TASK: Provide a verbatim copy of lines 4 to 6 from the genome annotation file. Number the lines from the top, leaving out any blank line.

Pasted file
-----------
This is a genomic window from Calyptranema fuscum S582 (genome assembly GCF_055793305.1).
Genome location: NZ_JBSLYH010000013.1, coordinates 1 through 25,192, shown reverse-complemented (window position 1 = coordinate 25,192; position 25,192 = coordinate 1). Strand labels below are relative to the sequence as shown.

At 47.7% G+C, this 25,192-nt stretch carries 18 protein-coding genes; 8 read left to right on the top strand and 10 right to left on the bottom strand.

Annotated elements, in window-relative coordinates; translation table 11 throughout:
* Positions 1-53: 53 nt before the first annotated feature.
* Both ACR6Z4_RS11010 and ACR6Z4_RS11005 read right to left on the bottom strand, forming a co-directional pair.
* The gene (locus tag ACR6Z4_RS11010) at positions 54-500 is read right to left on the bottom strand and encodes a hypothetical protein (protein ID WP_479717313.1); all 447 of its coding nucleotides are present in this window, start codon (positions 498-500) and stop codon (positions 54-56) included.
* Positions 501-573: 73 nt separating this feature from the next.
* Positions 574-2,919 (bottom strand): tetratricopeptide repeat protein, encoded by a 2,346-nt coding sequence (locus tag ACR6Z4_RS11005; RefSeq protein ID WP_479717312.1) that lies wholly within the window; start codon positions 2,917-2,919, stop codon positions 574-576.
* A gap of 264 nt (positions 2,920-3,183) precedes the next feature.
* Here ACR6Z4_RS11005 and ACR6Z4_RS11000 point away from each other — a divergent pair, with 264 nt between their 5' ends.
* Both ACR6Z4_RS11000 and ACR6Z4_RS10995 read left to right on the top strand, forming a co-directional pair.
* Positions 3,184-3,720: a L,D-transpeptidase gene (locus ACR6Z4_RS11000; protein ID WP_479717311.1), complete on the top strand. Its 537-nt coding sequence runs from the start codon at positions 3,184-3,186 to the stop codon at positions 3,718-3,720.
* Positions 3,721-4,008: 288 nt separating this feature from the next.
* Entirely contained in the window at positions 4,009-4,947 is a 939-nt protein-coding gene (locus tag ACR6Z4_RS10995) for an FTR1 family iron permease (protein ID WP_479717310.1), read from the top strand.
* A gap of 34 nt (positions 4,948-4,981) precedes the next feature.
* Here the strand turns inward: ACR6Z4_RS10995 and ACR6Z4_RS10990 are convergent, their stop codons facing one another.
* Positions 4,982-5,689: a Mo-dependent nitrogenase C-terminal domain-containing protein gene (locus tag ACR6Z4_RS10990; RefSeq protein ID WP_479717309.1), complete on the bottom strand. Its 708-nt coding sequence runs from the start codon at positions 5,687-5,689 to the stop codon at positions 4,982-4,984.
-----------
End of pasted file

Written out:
Annotated elements, in window-relative coordinates; translation table 11 throughout:
* Positions 1-53: 53 nt before the first annotated feature.
* Both ACR6Z4_RS11010 and ACR6Z4_RS11005 read right to left on the bottom strand, forming a co-directional pair.